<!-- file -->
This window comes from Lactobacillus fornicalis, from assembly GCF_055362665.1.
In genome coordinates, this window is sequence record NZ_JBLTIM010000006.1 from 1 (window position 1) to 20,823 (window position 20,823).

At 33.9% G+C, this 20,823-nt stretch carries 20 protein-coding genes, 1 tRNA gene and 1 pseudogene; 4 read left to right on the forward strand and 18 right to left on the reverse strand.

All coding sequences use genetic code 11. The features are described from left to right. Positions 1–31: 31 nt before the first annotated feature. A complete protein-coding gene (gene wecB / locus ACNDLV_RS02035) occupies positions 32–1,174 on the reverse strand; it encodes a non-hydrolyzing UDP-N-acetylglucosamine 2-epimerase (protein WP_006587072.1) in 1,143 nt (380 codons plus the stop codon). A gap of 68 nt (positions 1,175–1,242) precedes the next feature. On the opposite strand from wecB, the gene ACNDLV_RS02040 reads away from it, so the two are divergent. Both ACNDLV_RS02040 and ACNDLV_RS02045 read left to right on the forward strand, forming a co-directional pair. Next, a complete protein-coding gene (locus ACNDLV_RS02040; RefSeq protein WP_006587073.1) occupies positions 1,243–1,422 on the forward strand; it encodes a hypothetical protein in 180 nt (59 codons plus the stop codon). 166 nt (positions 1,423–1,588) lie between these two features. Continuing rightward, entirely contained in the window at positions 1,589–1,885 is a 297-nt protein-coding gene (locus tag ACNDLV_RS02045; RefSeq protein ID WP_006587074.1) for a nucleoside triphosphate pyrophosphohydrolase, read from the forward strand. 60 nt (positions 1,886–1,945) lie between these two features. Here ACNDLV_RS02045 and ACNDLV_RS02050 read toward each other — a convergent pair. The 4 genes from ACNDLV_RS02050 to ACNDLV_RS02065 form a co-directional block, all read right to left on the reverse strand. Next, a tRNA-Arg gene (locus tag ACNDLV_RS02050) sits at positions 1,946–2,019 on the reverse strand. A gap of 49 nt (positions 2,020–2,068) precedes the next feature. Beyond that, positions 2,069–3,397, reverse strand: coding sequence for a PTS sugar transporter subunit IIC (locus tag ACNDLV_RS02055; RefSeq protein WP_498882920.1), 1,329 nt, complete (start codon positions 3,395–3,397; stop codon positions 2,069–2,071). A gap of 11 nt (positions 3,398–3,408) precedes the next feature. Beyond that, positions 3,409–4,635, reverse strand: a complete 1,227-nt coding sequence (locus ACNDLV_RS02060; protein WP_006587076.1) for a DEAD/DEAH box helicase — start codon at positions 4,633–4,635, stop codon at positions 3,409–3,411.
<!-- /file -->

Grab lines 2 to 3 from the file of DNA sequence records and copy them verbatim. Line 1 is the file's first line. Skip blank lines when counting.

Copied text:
In genome coordinates, this window is sequence record NZ_JBLTIM010000006.1 from 1 (window position 1) to 20,823 (window position 20,823).

At 33.9% G+C, this 20,823-nt stretch carries 20 protein-coding genes, 1 tRNA gene and 1 pseudogene; 4 read left to right on the forward strand and 18 right to left on the reverse strand.